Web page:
“Silly sider” is a term we hear ascribed to right-shooting, right-catching, and often left-handed goalies. Like left-handed baseball pitchers, full right goalies supposedly play at an advantage over left-shooting skaters. While a shooter might instinctively snipe to a goaltender’s left, or glove side, at lower level play, they’re often surprised to find their shot deflected with a blocker or stick save. Retired NHL goaltender, Tomas Vokoun once said it was “a little bit easier” to stop a left-handed shot as right catcher.
So, who were the best left-handed goalies in NHL history? They’re a rare breed, but there are a few big names on the list.
Across 15 seasons in the NHL, Crozier is known as a Red Wings legend. Despite a broken cheekbone in his first NHL game in 1964, Crozier came back to win the Calder Trophy. In 1966, Crozier pushed Detroit to the Stanley Cup final against the Canadiens, and despite losing the Cup, won the Conn Smythe Trophy.
With ulcers and injuries from the stress of goaltending, Crozier overcame both ailments and indecision to backstop the Sabres to the Stanley Cup Final in 1975. Unfortunately, Crozier never won the coveted cup.
Chosen 113th overall by the Minnesota North Stars in the 1990 NHL Entry Draft, Roman Turek went on to win a Stanley Cup with Dallas in 1999. Turek first made a name for himself playing for the Czechoslovakian and Czech Republic national teams, later earning a gold medal in the 1996 World Championships. Later, Turek shared the William M. Jennings Trophy with Ed Belfour in 1999.
Turek consistently maintained a save percentage above .900 across his professional career. In 67 games during his first season with the Blues, Turek maintained a goals against average of only 1.95, the second-best GAA of the 1999-00 season.
Drafted fifth overall in the 1983 NHL Entry Draft, left-handed goalie Tom Barrasso is the only goaltender to play in the NHL straight out of high school with no junior or minor league experience. He is also the youngest player to ever win the Vezina trophy, which he received in his rookie season at the age of 18.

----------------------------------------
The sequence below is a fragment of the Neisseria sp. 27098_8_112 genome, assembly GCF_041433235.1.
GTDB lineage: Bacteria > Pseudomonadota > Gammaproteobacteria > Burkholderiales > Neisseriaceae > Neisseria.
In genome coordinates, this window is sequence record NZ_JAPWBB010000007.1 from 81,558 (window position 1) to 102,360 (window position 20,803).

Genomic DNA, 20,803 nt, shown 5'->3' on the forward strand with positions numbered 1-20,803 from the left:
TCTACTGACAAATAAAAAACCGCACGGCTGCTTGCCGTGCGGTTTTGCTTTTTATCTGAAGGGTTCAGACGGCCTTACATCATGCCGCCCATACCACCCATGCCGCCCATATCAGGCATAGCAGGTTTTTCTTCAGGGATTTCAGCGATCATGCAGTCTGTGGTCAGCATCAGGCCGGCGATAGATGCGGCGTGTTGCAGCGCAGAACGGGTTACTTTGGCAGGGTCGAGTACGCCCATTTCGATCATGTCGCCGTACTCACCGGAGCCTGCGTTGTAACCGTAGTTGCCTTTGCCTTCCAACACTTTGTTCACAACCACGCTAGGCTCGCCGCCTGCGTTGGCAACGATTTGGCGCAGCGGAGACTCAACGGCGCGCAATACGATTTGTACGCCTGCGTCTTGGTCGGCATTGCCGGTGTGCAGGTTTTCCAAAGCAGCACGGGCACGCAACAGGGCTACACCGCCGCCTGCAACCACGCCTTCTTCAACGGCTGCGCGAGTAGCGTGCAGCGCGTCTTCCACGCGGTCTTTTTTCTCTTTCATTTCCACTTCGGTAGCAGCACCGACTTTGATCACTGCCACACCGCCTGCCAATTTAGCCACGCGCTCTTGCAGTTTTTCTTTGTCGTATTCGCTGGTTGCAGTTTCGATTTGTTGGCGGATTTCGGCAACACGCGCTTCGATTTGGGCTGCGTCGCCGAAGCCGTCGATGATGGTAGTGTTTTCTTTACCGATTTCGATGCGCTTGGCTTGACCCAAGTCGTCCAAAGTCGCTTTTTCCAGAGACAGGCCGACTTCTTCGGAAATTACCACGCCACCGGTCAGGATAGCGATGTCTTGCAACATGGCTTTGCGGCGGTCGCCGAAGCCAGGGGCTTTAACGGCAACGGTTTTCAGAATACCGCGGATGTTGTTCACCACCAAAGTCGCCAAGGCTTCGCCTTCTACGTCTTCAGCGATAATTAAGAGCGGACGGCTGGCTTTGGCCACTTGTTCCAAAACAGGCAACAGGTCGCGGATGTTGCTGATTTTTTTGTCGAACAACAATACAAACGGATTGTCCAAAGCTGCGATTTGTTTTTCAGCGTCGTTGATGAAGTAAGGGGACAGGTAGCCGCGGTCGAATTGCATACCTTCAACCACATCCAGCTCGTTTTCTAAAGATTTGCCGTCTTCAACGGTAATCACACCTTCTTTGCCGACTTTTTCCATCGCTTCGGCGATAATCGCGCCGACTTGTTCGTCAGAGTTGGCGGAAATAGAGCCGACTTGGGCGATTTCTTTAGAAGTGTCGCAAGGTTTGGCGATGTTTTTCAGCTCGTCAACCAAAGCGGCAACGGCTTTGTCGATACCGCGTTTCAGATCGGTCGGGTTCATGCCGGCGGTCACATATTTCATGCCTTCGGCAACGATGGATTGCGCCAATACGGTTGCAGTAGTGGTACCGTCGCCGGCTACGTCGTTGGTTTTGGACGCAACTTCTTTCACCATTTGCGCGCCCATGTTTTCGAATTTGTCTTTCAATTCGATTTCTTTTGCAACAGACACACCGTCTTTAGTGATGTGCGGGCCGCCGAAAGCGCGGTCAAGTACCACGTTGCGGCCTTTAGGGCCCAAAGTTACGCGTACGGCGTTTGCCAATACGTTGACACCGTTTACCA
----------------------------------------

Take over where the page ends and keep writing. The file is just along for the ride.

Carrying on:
Barrasso also won the Calder Trophy that same year, becoming one of only three players to win both the Calder and Vezina in the same season. Later, he went on to win the William M. Jennings trophy in 1984-85. In his sixth season with the Sabres, Barrasso was traded to Pittsburgh where he spent 12 seasons of his 20-year NHL career. He later led the Penguins to successive Stanley Cup wins in 1991 and 1992.
While Bill Durnan’s career with the Canadiens was short, he made a big impact. Unlike other full right goaltenders, Durnan was ambidextrous. To make use of this skill, Durnan wore modified gloves and stickhandled with either hand, often changing his shooting direction mid-game.
Related: NHL Goalies – A Breed Apart
Durnan is another goaltender who won the Vezina Trophy in his rookie season, and even won the award each year of his seven-year NHL career excluding the 1947-48 season. Until 2004, Durnan held the record for consecutive shutouts, earning four in a row. Durnan also won the Stanley Cup with Montreal in 1946 and led the league in wins in four separate seasons.
Claimed by the Blackhawks in 1969, Tony Esposito won a Calder and Vezina in his rookie season. Esposito was one of the progenitors of the butterfly goaltending style, and one of the best goalies in the league despite the Blackhawks’ struggles.
Across his 15-season career with Chicago, Esposito won three Vezina Trophies and made five All-Star rosters. His 15 shutouts in 1969-70 also set a modern-day record for the most a goaltender has recorded in a season.
The Oilers took Grant Fuhr eighth overall in the 1981 NHL Entry Draft, playing him for ten seasons. As a workhorse goaltender, Fuhr won his only Vezina with the Oilers in 1988, even trailing Wayne Gretzky for the Hart Trophy. Fuhr later shared the William M. Jennings Trophy with goaltending partner, Dominic Hasek, in 1994. Across his career, Fuhr was named to the First All-Star Team in 1988, and named to the All-Star Game roster six times.
After retiring in 2000, Fuhr was inducted into the Hockey Hall of Fame in November 2003. He was also inducted into the Alberta Sports Hall of Fame in 2004.
* originally published in March 2015
The archives of THW contain over 40,000 posts on all things hockey. We aim to share with you some of the gems we’ve published over the years.